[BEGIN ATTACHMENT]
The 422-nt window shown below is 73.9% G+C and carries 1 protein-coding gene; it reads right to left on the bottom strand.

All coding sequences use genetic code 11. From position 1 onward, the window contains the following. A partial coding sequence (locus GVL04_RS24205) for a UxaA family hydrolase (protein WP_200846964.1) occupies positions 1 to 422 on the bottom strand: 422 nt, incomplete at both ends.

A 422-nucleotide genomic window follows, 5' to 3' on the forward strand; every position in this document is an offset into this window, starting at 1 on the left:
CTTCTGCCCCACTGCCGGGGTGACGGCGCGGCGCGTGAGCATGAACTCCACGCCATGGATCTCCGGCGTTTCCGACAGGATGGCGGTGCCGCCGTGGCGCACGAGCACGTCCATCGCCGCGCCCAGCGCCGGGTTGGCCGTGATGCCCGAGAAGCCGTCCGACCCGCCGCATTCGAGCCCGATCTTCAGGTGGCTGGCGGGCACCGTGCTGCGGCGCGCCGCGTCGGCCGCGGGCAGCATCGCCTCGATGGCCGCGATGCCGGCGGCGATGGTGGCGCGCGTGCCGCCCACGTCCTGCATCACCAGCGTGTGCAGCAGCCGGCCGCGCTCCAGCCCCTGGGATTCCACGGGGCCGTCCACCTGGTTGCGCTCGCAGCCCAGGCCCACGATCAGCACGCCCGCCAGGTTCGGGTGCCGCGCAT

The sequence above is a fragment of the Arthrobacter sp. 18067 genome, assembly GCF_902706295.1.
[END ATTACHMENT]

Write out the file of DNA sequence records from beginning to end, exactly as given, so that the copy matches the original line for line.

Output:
The 422-nt window shown below is 73.9% G+C and carries 1 protein-coding gene; it reads right to left on the bottom strand.

All coding sequences use genetic code 11. From position 1 onward, the window contains the following. A partial coding sequence (locus GVL04_RS24205) for a UxaA family hydrolase (protein WP_200846964.1) occupies positions 1 to 422 on the bottom strand: 422 nt, incomplete at both ends.

A 422-nucleotide genomic window follows, 5' to 3' on the forward strand; every position in this document is an offset into this window, starting at 1 on the left:
CTTCTGCCCCACTGCCGGGGTGACGGCGCGGCGCGTGAGCATGAACTCCACGCCATGGATCTCCGGCGTTTCCGACAGGATGGCGGTGCCGCCGTGGCGCACGAGCACGTCCATCGCCGCGCCCAGCGCCGGGTTGGCCGTGATGCCCGAGAAGCCGTCCGACCCGCCGCATTCGAGCCCGATCTTCAGGTGGCTGGCGGGCACCGTGCTGCGGCGCGCCGCGTCGGCCGCGGGCAGCATCGCCTCGATGGCCGCGATGCCGGCGGCGATGGTGGCGCGCGTGCCGCCCACGTCCTGCATCACCAGCGTGTGCAGCAGCCGGCCGCGCTCCAGCCCCTGGGATTCCACGGGGCCGTCCACCTGGTTGCGCTCGCAGCCCAGGCCCACGATCAGCACGCCCGCCAGGTTCGGGTGCCGCGCAT

The sequence above is a fragment of the Arthrobacter sp. 18067 genome, assembly GCF_902706295.1.